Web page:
That is the legacy of this remarkable woman, who will long be remembered for her achievement, as well as her decades of service to the FDA. Indeed, she didn't retire until 2005, and in 2010 the FDA she was the first recipient of an FDA award named after her and continues to be awarded annually.

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Indeed, she didn’t retire until 2005

I think Frances retiired at the usual age but couldn't stay away from working, hence the second retirement when she was 90.

By herr doktor bimler (not verified) on 09 Aug 2015 #permalink

A useful reminder that drug safety laws exist for a reason--and unfortunately, that reason is because people die unnecessarily early deaths under looser regulatory regimes. (A phenomenon which is hardly related to pharmaceuticals, more's the pity.)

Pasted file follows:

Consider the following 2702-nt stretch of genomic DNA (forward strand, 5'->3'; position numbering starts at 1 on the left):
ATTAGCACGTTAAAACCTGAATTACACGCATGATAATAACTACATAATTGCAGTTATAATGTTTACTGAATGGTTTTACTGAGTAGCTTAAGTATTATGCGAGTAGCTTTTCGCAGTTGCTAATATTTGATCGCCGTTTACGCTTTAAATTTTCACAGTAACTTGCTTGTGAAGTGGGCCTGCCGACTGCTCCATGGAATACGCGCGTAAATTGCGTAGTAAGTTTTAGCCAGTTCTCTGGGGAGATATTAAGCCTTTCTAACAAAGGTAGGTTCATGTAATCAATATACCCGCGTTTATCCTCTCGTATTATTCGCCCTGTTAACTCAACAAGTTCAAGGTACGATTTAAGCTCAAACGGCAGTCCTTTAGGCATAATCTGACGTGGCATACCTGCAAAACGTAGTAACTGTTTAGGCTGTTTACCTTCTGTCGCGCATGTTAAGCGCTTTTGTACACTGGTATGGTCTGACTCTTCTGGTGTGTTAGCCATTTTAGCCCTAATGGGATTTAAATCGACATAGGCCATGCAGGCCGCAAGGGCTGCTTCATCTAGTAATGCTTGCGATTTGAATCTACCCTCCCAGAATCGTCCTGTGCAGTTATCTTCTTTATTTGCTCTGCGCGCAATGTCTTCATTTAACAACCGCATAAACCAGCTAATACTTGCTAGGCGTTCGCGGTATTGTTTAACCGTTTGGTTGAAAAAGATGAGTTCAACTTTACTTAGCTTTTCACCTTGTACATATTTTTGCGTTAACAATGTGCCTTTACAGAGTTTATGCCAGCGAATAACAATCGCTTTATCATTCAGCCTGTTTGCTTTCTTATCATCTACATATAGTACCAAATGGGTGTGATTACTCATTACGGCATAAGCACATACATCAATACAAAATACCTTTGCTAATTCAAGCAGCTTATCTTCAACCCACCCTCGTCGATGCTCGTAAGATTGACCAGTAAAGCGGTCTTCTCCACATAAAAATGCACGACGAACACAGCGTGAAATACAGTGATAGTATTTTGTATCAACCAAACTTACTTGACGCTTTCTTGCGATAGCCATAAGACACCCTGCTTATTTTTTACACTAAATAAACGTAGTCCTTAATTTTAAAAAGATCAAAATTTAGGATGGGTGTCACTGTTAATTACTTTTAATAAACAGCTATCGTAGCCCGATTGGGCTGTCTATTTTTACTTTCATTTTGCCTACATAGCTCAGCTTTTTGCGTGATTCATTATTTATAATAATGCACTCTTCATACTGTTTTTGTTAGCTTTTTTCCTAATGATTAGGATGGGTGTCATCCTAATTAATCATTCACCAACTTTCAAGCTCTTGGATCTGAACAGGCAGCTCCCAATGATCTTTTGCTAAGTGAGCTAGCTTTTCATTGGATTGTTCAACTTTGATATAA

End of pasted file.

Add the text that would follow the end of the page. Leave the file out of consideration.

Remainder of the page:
I can understand why homeopaths would want to go back to the pre-FDA regulatory regime. In a world where you cannot trust medicines to be safe, they have the competitive advantage of not causing immediate harm, which is a rational consideration. That plus the placebo effect is how homeopathy managed to acquire any following at all. Compare with the present world, where the homeopaths have to compete against remedies that are both safe and effective, and can only do so by carving out regulatory exceptions on their behalf (which they have done).

By Eric Lund (not verified) on 10 Aug 2015 #permalink

She was a spectacular lady. She was actually involved in the follow up of the sulfanilamide disaster in University of Chicago: